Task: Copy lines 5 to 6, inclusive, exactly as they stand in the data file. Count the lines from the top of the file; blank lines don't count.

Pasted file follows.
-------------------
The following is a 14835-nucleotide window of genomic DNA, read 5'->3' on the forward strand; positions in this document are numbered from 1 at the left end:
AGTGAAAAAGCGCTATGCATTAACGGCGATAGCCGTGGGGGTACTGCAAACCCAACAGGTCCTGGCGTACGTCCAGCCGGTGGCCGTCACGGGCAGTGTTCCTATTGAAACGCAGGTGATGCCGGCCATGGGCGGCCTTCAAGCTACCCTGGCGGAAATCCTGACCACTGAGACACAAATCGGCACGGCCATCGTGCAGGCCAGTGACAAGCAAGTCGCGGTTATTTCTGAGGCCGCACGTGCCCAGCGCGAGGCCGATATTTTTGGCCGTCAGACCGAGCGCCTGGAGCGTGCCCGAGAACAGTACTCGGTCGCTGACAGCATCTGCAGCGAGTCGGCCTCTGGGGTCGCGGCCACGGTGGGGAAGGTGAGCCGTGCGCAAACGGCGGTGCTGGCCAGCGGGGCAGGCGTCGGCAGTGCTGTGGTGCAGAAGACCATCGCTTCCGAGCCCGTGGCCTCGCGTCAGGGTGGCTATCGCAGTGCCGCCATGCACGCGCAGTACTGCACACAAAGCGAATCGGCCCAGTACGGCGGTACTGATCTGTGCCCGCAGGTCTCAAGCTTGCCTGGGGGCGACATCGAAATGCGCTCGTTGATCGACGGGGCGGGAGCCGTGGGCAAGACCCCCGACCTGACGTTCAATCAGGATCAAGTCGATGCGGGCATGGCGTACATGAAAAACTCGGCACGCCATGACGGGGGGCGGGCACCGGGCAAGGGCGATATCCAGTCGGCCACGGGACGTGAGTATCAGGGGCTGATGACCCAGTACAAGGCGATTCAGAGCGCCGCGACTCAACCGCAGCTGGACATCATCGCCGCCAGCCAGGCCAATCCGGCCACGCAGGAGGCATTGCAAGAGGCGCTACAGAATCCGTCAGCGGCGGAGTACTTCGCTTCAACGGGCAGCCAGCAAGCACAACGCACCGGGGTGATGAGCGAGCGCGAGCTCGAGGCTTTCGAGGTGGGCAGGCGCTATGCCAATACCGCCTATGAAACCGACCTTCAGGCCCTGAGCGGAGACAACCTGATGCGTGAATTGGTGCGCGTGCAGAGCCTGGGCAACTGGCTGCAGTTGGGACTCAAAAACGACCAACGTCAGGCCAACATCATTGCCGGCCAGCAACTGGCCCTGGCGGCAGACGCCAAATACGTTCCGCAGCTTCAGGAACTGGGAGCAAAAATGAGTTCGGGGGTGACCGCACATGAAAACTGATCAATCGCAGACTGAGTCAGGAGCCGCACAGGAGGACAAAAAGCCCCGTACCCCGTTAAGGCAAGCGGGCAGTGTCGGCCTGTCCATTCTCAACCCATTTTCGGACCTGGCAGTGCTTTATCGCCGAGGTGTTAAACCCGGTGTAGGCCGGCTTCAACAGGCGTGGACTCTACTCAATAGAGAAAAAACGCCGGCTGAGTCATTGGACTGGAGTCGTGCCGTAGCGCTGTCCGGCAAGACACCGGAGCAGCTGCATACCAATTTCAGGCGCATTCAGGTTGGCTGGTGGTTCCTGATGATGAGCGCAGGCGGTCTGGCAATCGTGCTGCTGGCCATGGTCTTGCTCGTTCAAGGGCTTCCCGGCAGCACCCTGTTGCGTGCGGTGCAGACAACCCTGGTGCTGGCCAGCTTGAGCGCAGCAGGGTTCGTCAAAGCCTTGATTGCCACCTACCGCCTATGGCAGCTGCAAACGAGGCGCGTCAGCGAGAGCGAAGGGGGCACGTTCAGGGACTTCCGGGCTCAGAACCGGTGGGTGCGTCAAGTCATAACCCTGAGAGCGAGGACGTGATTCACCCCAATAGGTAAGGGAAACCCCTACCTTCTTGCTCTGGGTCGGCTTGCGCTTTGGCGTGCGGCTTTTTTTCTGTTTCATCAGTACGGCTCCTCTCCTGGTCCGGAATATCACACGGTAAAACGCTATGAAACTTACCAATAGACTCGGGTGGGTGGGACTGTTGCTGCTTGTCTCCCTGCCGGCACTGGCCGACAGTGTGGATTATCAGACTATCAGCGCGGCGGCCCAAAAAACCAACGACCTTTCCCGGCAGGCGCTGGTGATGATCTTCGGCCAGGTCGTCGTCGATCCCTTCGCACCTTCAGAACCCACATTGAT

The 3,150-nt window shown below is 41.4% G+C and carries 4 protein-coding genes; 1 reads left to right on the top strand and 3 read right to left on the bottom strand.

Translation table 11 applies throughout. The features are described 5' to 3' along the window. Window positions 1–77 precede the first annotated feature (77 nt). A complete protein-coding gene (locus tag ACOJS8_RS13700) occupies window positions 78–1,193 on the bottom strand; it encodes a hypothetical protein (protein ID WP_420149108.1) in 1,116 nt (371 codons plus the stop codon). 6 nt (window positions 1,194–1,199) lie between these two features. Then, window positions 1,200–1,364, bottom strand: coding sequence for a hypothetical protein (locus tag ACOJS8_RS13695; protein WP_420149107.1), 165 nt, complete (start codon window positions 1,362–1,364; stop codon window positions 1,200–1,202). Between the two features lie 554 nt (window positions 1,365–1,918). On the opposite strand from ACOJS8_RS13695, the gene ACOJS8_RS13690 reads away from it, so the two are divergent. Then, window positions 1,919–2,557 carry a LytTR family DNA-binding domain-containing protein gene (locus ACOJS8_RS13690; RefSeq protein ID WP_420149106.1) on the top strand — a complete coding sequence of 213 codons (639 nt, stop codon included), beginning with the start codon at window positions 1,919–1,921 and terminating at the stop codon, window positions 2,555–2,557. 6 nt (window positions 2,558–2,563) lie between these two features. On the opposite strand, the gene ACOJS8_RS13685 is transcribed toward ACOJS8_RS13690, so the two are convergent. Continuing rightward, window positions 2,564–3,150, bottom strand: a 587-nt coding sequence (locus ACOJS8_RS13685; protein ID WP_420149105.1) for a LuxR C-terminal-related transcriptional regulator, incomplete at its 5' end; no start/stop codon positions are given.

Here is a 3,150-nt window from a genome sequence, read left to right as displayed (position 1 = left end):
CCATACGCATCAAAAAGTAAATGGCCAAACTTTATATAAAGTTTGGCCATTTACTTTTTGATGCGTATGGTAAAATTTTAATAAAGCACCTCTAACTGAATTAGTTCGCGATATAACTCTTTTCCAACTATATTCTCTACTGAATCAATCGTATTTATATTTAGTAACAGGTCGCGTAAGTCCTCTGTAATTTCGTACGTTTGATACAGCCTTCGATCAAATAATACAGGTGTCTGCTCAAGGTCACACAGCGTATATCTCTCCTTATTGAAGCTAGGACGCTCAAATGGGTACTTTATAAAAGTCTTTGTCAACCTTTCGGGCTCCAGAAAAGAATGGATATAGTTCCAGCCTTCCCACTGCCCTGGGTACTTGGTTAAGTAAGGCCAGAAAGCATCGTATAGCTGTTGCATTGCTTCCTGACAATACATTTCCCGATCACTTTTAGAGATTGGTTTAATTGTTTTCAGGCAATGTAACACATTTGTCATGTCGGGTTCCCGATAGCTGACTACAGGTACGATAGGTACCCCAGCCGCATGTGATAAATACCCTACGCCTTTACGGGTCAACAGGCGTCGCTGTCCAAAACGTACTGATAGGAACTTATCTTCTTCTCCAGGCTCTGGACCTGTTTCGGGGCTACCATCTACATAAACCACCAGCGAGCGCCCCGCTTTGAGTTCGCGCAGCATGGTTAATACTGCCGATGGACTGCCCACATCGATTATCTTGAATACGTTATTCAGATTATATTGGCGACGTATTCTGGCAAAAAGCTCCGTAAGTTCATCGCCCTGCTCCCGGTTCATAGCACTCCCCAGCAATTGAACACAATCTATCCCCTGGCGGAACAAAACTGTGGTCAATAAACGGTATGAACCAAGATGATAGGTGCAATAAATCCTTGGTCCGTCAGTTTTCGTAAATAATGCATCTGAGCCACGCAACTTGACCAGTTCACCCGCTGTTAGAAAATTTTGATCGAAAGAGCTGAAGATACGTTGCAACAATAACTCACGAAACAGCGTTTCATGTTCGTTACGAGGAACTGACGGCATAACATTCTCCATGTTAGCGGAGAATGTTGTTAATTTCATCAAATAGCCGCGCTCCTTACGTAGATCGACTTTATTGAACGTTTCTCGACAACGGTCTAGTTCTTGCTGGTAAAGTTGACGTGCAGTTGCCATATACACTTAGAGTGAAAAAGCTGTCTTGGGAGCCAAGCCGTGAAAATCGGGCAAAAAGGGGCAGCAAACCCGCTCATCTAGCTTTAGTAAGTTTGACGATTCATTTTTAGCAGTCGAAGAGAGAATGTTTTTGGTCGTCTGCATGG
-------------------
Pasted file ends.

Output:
Here is a 3,150-nt window from a genome sequence, read left to right as displayed (position 1 = left end):
CCATACGCATCAAAAAGTAAATGGCCAAACTTTATATAAAGTTTGGCCATTTACTTTTTGATGCGTATGGTAAAATTTTAATAAAGCACCTCTAACTGAATTAGTTCGCGATATAACTCTTTTCCAACTATATTCTCTACTGAATCAATCGTATTTATATTTAGTAACAGGTCGCGTAAGTCCTCTGTAATTTCGTACGTTTGATACAGCCTTCGATCAAATAATACAGGTGTCTGCTCAAGGTCACACAGCGTATATCTCTCCTTATTGAAGCTAGGACGCTCAAATGGGTACTTTATAAAAGTCTTTGTCAACCTTTCGGGCTCCAGAAAAGAATGGATATAGTTCCAGCCTTCCCACTGCCCTGGGTACTTGGTTAAGTAAGGCCAGAAAGCATCGTATAGCTGTTGCATTGCTTCCTGACAATACATTTCCCGATCACTTTTAGAGATTGGTTTAATTGTTTTCAGGCAATGTAACACATTTGTCATGTCGGGTTCCCGATAGCTGACTACAGGTACGATAGGTACCCCAGCCGCATGTGATAAATACCCTACGCCTTTACGGGTCAACAGGCGTCGCTGTCCAAAACGTACTGATAGGAACTTATCTTCTTCTCCAGGCTCTGGACCTGTTTCGGGGCTACCATCTACATAAACCACCAGCGAGCGCCCCGCTTTGAGTTCGCGCAGCATGGTTAATACTGCCGATGGACTGCCCACATCGATTATCTTGAATACGTTATTCAGATTATATTGGCGACGTATTCTGGCAAAAAGCTCCGTAAGTTCATCGCCCTGCTCCCGGTTCATAGCACTCCCCAGCAATTGAACACAATCTATCCCCTGGCGGAACAAAACTGTGGTCAATAAACGGTATGAACCAAGATGATAGGTGCAATAAATCCTTGGTCCGTCAGTTTTCGTAAATAATGCATCTGAGCCACGCAACTTGACCAGTTCACCCGCTGTTAGAAAATTTTGATCGAAAGAGCTGAAGATACGTTGCAACAATAACTCACGAAACAGCGTTTCATGTTCGTTACGAGGAACTGACGGCATAACATTCTCCATGTTAGCGGAGAATGTTGTTAATTTCATCAAATAGCCGCGCTCCTTACGTAGATCGACTTTATTGAACGTTTCTCGACAACGGTCTAGTTCTTGCTGGTAAAGTTGACGTGCAGTTGCCATATACACTTAGAGTGAAAAAGCTGTCTTGGGAGCCAAGCCGTGAAAATCGGGCAAAAAGGGGCAGCAAACCCGCTCATCTAGCTTTAGTAAGTTTGACGATTCATTTTTAGCAGTCGAAGAGAGAATGTTTTTGGTCGTCTGCATGG